One Billion Users Affected by Java Security Sandbox Bypass Vulnerability, Experts Say

Security Explorations identifies an issue that affects Java SE 5, 6 and 7

  Security Explorations identifies new flaw in Oracle Java
Researchers from Security Explorations are experts when it comes to finding critical vulnerabilities in Java. They claim to have identified another flaw that affects all Oracle Java SE versions and the nearly one billion desktop computers on which the software is currently installed.

Researchers from Security Explorations are experts when it comes to finding critical vulnerabilities in Java. They claim to have identified another flaw that affects all Oracle Java SE versions and the nearly one billion desktop computers on which the software is currently installed.

This bug, codenamed issue 50, has been identified just before the start of Oracle’s JavaOne 2012 conference that will take place in San Francisco.

“The impact of this issue is critical - we were able to successfully exploit it and achieve a complete Java security sandbox bypass in the environment of Java SE 5, 6 and 7,” Adam Gowdiak, CEO of Security Explorations, told Softpedia via email.

“So far, we could only claim such an impact with reference to Java 7 environment (the Apple QuickTime attack relying on Issues 15 and 22 is the only exception here).”

According to Gowdiak, the vulnerability can be leveraged by an attacker to “violate a fundamental security constraint” of Java Virtual Machines.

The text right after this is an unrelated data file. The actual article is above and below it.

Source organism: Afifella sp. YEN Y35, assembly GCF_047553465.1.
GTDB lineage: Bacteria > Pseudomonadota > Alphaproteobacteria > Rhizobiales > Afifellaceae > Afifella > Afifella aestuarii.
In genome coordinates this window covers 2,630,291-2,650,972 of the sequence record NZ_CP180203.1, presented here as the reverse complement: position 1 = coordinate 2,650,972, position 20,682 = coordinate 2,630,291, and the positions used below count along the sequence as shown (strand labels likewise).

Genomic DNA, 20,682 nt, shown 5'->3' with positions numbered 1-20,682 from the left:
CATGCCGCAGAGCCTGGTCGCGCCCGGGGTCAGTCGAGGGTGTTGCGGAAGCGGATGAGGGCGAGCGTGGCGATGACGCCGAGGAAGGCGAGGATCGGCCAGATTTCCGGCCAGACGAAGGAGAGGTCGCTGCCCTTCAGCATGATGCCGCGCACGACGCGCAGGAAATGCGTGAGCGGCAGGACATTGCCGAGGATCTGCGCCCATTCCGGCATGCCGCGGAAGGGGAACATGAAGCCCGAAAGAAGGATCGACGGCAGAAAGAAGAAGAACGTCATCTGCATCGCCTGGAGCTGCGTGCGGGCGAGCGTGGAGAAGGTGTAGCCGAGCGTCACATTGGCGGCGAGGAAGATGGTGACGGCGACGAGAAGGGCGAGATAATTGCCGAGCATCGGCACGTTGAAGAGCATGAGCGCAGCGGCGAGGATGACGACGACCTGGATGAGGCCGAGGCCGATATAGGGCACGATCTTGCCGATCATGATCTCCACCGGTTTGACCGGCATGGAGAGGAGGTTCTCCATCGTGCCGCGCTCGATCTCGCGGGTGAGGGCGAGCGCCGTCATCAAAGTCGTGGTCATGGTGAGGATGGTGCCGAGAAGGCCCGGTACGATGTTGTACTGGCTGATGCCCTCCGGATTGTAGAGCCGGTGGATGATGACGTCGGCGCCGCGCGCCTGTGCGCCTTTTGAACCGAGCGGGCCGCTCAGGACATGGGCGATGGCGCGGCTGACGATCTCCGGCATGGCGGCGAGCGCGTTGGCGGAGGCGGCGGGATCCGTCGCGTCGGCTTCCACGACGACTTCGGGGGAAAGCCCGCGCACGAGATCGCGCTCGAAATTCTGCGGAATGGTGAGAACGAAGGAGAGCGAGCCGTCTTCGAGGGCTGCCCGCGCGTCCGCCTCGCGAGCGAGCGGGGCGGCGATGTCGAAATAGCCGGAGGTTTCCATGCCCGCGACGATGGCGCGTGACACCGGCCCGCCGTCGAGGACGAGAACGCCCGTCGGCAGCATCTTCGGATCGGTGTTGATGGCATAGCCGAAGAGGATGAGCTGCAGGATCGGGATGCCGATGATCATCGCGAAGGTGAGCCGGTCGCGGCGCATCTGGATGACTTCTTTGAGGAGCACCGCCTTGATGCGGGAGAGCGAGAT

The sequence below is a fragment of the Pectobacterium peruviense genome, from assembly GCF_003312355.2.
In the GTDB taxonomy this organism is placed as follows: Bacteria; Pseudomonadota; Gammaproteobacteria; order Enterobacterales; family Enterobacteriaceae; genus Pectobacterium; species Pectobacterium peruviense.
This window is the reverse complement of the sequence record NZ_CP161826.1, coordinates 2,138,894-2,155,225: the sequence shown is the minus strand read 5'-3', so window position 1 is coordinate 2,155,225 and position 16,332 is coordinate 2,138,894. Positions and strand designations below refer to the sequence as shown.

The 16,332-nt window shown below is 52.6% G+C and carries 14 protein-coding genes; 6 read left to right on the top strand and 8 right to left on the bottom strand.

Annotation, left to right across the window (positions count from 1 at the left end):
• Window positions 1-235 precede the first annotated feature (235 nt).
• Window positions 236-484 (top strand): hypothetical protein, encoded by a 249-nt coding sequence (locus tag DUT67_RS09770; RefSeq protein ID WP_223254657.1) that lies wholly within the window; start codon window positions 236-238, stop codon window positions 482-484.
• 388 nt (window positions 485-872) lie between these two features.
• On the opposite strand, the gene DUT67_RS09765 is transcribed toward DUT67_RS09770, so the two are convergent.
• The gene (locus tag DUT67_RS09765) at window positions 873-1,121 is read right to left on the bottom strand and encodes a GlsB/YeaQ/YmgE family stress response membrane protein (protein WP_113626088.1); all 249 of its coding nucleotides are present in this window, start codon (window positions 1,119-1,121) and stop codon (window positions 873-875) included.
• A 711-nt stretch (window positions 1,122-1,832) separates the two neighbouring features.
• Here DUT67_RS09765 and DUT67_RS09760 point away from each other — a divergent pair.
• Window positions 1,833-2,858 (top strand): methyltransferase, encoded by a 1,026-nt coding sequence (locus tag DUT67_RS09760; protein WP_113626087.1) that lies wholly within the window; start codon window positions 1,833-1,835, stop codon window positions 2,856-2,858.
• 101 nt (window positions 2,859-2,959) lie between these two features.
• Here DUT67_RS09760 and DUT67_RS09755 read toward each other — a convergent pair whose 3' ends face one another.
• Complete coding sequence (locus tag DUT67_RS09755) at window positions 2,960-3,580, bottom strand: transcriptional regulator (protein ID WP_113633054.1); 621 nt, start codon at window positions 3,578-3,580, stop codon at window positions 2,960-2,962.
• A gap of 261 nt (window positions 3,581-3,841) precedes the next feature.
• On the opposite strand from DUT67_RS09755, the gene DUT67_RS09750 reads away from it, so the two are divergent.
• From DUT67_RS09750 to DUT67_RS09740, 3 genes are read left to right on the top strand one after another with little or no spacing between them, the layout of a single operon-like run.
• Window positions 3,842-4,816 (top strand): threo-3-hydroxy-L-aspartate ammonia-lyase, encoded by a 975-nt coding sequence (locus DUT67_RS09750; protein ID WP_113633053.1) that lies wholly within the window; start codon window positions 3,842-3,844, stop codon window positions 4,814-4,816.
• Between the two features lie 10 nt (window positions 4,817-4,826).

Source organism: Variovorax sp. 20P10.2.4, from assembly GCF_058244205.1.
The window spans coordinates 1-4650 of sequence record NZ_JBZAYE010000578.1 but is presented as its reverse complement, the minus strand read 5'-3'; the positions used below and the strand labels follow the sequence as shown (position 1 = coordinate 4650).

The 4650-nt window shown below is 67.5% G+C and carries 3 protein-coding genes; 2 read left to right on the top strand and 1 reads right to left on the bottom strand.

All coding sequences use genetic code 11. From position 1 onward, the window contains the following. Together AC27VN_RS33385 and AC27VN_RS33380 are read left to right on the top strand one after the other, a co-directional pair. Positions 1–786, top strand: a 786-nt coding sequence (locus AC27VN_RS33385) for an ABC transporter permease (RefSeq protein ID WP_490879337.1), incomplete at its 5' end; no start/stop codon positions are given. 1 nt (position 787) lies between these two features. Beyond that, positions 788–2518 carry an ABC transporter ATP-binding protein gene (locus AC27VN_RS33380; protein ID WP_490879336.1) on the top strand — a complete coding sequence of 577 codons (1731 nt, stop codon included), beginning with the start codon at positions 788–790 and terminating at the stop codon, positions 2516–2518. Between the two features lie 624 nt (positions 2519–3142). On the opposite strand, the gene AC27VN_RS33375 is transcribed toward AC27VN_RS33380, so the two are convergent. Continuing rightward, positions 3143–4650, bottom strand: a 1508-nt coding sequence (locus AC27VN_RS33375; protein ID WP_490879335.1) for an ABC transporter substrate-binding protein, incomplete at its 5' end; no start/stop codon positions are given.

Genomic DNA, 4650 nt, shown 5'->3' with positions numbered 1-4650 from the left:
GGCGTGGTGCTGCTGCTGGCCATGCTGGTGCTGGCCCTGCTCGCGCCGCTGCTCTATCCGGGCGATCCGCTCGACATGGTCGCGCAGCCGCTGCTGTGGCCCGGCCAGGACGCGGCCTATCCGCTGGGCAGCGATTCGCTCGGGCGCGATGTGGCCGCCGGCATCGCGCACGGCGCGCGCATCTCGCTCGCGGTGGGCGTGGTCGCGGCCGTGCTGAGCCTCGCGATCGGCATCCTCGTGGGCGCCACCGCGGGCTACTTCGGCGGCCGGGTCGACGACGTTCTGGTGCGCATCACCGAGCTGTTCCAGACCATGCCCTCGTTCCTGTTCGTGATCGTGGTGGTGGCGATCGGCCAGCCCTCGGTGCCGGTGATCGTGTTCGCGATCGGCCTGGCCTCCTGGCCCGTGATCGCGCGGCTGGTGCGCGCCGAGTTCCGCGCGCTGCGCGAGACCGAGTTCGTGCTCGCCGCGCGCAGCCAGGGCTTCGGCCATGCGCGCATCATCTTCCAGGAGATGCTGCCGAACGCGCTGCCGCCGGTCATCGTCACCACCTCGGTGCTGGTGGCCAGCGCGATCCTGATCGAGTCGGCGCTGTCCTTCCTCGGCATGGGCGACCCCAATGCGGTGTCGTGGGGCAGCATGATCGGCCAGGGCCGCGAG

The researchers have confirmed that Java SE 5 – Update 22, Java SE 6 – Update 35, and Java SE 7 Update 7 running on fully patched Windows 7 32-bit operating systems are susceptible to the attack.

The affected web browsers are Safari 5.1.7, Opera 12.02, Chrome 21.0.1180.89, Firefox 15.0.1, and Internet Explorer 9.0.8112.16421.

The company has provided Oracle with a complete technical description of the flaw, along with source and binary codes, and a proof of concept that demonstrates the complete security sandbox bypass in Java SE 5, 6 and 7.

“We hope that a news about one billion users of Oracle Java SE software being vulnerable to yet another security flaw is not gonna spoil the taste of Larry Ellison's morning...Java,” the CEO concluded.

Now, it remains to be seen if Oracle will be able to address this issue by the time the October CPU is released.

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